In Module 2 we are presented with two videos representing tangentially different perspectives of the use of technology in the classroom. In the first video (Education Everywhere Series, 2012 March 15) we observe a Singapore high school in which technology is fully embraced; we are shown scenes of highly engaged students performing a range of tasks using technology. In the second video (CNN, 20012, March 14) we observe a school in Silicon Valley in which there is no technology in the classroom. The first video is stereotypically Singapore. The focus is on new facilities, dutiful students and teachers expounding the virtues of a technology. Yes, the teachers! Not a peep from the students! We observe, for example, a bizarre scene in which students in a class relay questions to a teacher using a networking app rather than holding up hands and asking questions. The teacher thinks this is marvelous! The second video is a stereotypically new-age California. We observe students interacting socially and a lovely student then tells us how cool it is to feel connected to her fellow students!
In all seriousness these are great schools notwithstanding my tongue-in-cheek jibes. Leadership and teachers at the Singapore school have undoubtedly worked hard to integrate technology and enrich the quality of student learning; they are paragons of passion and commitment. This being Singapore however there is little evidence that students have greater independence or responsibility for their own learning. The technology-free school in Silicon Valley holds few lessons for those of us living mortal lives in much less affluent communities. These students may not use technology in the classroom but they probably live highly privileged lives filled with rich experiences that the vast bulk of children will never experience.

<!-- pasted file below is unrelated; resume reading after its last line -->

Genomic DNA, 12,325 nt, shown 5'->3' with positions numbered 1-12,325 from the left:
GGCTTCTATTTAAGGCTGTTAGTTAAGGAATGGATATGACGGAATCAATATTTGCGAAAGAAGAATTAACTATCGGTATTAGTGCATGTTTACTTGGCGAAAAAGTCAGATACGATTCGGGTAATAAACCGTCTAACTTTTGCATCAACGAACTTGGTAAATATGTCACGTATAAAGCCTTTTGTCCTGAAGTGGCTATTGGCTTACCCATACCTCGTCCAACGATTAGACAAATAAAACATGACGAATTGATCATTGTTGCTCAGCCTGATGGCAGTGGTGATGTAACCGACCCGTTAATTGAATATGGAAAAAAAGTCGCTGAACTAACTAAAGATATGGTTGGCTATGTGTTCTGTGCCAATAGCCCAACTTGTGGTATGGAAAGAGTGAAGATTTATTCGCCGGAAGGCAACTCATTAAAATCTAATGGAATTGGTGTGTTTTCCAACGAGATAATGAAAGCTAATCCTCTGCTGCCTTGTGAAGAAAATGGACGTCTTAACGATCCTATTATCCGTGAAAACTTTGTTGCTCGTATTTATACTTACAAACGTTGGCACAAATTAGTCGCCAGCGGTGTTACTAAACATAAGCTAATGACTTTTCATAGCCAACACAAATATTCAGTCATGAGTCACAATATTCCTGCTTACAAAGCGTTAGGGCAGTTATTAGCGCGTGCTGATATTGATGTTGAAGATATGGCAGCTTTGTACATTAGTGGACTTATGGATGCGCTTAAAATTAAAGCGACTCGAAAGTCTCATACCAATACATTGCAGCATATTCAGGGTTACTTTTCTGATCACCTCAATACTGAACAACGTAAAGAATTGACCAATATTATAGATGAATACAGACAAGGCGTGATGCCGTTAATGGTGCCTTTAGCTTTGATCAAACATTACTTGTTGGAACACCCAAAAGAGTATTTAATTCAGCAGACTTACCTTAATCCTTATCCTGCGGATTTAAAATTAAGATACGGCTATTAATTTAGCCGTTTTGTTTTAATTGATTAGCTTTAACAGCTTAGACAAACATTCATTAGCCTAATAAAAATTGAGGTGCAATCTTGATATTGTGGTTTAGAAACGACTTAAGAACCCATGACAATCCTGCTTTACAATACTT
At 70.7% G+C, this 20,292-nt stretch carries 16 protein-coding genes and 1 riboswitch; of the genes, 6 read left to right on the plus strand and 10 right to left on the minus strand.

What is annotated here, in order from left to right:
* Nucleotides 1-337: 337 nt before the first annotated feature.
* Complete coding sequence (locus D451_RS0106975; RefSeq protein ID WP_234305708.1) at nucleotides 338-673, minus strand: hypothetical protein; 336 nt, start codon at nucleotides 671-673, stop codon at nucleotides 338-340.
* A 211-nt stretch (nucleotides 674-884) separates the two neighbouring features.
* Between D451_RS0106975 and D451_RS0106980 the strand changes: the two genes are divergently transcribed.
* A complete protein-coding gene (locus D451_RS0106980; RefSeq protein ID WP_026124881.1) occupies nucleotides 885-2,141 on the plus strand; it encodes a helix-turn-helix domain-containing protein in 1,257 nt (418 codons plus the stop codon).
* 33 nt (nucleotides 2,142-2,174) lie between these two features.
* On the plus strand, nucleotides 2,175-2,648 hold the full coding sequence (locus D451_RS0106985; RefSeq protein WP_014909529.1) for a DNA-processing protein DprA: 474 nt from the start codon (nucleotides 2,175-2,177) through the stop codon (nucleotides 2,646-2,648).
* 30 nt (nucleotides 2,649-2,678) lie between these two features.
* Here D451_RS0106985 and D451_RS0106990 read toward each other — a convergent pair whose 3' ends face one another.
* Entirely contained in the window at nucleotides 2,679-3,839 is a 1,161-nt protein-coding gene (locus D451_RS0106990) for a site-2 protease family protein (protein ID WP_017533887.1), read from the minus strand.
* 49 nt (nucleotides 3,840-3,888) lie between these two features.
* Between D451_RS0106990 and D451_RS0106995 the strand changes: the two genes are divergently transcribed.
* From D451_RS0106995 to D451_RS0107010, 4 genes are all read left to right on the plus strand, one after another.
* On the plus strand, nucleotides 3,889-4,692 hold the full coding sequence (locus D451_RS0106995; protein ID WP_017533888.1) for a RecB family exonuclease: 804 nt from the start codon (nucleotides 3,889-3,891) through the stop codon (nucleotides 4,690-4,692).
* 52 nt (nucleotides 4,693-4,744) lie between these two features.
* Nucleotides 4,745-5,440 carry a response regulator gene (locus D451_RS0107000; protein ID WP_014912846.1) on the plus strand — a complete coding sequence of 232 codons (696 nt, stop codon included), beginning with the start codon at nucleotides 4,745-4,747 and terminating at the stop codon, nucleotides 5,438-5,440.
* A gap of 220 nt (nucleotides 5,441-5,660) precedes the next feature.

There are many reasons why technology has a role to play in the classroom: Roblyer & Doering (2014, p.36) highlight the need to teach 21st century ”learning to learn” skills such as thinking creatively and reasoning effectively and how these skills are increasingly intertwined with technological literacy, information literacy and visual literacy; for many students the classroom is the only place that they will have to develop these 21st century skills that will serve them in adult life and employment; November (2009, March 30) also highlights the need to engage students using technology to expand their worldviews.
CNN (Producer). (2012, 14 March). Silicon Valley school with no computers [Video file]. Retrieved November 2, 2016 from http://www.youtube.com/watch?v=fUxLKik3zNA
Education Everywhere Series (Producer). (2012, 15 March). Singapore’s 21st Century Teaching Strategies [Video file]. Retrieved November 2, 2016 from http://www.youtube.com/watch?v=M_pIK7ghGw4
November, A. [November Learning]. (2009, March 30). Myths and opportunities: Technology in the classroom [Video file]. Retrieved from https://vimeo.com/3930740
Roblyer, M., & Doering, A.H. (2014). Integrating educational technology into teaching: Sixth Edition. Essex, UK: Pearson Education.